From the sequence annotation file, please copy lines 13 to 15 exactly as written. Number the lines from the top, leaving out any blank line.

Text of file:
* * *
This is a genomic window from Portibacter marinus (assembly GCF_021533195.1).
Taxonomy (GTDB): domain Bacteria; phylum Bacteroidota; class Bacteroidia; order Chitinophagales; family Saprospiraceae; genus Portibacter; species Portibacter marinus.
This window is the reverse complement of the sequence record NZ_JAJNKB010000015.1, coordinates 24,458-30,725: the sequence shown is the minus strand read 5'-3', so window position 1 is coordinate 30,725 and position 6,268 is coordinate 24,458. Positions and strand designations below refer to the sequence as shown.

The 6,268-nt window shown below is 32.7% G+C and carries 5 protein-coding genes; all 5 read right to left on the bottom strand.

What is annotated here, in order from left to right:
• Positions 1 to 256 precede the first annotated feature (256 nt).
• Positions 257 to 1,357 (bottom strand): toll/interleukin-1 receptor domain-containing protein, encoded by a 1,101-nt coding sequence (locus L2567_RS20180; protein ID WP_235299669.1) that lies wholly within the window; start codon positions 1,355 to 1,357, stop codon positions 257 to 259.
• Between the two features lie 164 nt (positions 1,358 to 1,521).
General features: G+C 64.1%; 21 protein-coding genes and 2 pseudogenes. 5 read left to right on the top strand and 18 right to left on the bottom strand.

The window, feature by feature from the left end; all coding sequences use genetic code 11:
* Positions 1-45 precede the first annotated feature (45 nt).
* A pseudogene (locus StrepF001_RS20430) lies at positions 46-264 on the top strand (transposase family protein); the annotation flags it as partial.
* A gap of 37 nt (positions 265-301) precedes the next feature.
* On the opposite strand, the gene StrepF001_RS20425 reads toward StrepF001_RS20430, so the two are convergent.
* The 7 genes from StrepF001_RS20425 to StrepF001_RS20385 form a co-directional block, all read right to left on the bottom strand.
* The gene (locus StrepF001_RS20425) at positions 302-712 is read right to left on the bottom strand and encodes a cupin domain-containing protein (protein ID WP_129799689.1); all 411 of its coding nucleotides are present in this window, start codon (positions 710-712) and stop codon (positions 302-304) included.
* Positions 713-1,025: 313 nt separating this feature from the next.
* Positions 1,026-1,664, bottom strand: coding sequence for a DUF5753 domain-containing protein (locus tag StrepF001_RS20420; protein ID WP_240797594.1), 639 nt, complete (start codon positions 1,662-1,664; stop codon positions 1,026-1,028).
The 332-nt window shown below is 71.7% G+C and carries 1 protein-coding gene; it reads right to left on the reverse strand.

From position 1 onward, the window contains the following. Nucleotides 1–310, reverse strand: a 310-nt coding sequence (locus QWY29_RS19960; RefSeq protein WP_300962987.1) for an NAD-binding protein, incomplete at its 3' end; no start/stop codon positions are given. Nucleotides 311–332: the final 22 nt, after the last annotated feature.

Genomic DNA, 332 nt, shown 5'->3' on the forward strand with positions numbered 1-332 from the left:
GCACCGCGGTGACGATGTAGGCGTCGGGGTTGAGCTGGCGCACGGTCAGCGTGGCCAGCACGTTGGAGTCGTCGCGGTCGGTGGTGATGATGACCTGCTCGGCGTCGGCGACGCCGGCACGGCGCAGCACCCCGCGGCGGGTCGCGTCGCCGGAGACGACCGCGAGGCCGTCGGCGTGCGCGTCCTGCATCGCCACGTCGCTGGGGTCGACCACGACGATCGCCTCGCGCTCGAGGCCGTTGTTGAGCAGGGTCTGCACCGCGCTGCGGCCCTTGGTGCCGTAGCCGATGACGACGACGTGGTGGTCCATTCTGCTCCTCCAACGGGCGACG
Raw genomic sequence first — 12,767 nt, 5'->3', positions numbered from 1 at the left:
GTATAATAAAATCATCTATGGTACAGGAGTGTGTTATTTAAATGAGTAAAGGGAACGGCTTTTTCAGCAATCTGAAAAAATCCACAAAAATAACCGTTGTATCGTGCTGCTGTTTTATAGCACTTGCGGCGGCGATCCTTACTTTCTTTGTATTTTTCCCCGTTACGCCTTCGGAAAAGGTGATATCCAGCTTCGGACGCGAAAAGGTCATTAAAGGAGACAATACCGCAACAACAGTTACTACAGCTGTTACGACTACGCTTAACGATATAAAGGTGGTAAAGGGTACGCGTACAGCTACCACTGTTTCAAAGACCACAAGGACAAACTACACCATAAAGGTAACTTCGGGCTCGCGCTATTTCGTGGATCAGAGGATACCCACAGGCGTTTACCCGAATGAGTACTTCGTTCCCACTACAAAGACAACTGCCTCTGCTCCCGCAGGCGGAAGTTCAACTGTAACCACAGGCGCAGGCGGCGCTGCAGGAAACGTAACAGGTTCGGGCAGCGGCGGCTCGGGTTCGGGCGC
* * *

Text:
* A gap of 37 nt (positions 265-301) precedes the next feature.
* On the opposite strand, the gene StrepF001_RS20425 reads toward StrepF001_RS20430, so the two are convergent.
* The 7 genes from StrepF001_RS20425 to StrepF001_RS20385 form a co-directional block, all read right to left on the bottom strand.